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Army of a million microscopic robots created to explore on tiny scale

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Artist’s rendition of an array of microscopic robots

 A troop of a million walking robots could enable scientific exploration at a microscopic level.

Researchers have developed microscopic robots before, but they weren’t able to move by themselves, says Marc Miskin at the University of Pennsylvania. That is partly because of a lack of micrometre-scale actuators – components required for movement, such as the bending of a robot’s legs.

Miskin and his colleagues overcame this by developing a new type of actuator made of an extremely thin layer of platinum. Each robot uses four of these tiny actuators as legs, connected to solar cells on its back that enable the legs to bend in response to laser light and propel their square metallic bodies forwards.

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RoBeetle is a tiny robot that uses methanol for fuel

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RoBeetle is a tiny robot that uses methanol for fuel

One of the biggest challenges facing researchers who are working on small robots is how to power them. The problem is that most batteries add significantly to the weight and take up lots of space inside small robots, making them impractical. Scientists have come up with a robot called the RoBeetle that doesn’t use a battery, instead relying on liquid methanol for power.

The body of the RoBeetle is a fuel tank filled with methanol. It has four legs with the rear legs fixed and the front legs attached to a transmission. The transmission is connected to a leaf spring-tensioned in a way that pulls the legs backwards. Its design allows the robot to stand upright when still.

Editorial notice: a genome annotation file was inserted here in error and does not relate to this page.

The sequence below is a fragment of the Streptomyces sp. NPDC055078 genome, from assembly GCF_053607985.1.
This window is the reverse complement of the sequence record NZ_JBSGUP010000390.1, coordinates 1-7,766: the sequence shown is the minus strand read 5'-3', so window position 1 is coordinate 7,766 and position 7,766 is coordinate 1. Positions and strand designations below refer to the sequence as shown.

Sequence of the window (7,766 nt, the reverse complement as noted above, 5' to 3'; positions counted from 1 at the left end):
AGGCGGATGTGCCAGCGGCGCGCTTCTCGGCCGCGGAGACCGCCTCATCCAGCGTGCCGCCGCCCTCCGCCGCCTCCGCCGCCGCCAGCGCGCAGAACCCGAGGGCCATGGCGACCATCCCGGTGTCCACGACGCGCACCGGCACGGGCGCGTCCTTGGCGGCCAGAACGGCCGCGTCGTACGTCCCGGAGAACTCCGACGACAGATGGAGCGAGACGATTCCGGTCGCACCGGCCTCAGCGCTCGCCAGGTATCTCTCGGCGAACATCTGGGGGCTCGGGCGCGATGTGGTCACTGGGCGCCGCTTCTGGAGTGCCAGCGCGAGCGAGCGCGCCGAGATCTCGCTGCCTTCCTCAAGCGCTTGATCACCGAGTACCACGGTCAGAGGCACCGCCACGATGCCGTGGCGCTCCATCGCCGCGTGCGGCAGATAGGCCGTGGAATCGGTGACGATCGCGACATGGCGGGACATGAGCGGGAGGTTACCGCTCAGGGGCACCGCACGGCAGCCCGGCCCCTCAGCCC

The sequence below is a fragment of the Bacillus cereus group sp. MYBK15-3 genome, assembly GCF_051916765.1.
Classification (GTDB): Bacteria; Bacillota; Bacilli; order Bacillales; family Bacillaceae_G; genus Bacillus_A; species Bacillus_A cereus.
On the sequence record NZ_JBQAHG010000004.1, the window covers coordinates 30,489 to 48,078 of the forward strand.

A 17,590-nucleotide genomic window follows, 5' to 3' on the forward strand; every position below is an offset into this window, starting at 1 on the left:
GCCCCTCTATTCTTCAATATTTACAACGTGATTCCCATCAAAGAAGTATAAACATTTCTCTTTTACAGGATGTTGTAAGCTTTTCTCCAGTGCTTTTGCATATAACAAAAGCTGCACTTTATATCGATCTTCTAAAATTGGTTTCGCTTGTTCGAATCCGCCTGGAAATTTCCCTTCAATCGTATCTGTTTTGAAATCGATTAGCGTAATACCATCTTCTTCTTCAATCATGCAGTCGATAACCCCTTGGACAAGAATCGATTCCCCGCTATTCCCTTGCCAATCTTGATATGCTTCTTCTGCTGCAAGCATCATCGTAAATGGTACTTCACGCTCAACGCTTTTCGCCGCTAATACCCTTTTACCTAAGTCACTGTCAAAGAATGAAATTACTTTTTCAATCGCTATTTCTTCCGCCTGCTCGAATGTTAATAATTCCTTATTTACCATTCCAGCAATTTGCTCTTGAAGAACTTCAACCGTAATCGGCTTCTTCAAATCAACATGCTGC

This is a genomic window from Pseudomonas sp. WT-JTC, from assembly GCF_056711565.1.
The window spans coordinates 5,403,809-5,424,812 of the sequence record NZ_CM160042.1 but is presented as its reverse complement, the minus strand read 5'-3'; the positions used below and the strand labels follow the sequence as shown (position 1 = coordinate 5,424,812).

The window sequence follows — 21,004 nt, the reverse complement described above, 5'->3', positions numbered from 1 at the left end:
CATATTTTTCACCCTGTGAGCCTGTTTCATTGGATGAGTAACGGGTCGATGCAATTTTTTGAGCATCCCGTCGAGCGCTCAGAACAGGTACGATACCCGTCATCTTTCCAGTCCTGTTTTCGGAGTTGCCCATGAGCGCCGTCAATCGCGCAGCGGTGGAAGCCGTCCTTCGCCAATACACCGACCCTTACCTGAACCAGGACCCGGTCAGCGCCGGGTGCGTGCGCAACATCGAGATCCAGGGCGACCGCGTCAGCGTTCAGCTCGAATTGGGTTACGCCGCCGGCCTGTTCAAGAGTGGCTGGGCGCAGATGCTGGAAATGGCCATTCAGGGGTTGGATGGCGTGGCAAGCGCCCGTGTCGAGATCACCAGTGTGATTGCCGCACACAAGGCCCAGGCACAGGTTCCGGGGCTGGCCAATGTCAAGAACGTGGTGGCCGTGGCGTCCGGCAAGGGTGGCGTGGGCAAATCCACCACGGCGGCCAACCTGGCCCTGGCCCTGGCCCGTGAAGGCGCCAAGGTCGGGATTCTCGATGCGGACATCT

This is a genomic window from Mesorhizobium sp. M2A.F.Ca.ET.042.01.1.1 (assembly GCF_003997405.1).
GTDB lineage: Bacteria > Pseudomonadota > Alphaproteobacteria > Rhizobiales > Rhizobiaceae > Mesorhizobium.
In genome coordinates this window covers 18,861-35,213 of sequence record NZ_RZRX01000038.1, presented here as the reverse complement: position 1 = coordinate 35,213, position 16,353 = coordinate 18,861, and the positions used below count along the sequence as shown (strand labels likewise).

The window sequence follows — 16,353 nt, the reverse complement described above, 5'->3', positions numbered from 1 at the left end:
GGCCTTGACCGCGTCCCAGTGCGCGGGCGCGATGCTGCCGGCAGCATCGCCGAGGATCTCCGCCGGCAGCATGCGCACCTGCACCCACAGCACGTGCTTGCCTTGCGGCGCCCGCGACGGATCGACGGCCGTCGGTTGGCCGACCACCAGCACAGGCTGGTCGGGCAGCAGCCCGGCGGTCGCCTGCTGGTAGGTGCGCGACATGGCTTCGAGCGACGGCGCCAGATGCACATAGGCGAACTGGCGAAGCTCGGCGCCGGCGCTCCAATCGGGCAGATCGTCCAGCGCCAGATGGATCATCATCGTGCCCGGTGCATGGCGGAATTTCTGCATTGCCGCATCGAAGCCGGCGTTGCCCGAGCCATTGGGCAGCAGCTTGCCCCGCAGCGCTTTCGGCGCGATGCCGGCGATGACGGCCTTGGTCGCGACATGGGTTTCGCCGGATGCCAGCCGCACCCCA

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Japanese robot to clock in at a convenience store in test of retail automation

TOKYO (Reuters) – In August, a robot vaguely resembling a kangaroo will begin stacking sandwiches, drinks and ready meals on shelves at a Japanese convenience store in a test its maker, Telexistence, hopes will help trigger a wave of retail automation.

Following that trial, store operator FamilyMart says it plans to use robot workers at 20 stores around Tokyo by 2022. At first, people will operate them remotely – until the machines’ artificial intelligence (AI) can learn to mimic human movements. Rival convenience store chain Lawson is deploying its first robot in September, according to Telexistence.

“It advances the scope and scale of human existence,” the robot maker’s chief executive, Jin Tomioka, said as he explained how its technology lets people sense and experience places other than where they are.

The idea, dubbed telexistence, was first proposed by the start up’s co-founder, University of Tokyo professor Susumu Tachi, four decades ago.

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Restaurants are in need of a helping hand. Miso Robotics is offering one. Literally

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Flippy the robot flips cooks burgers to perfection.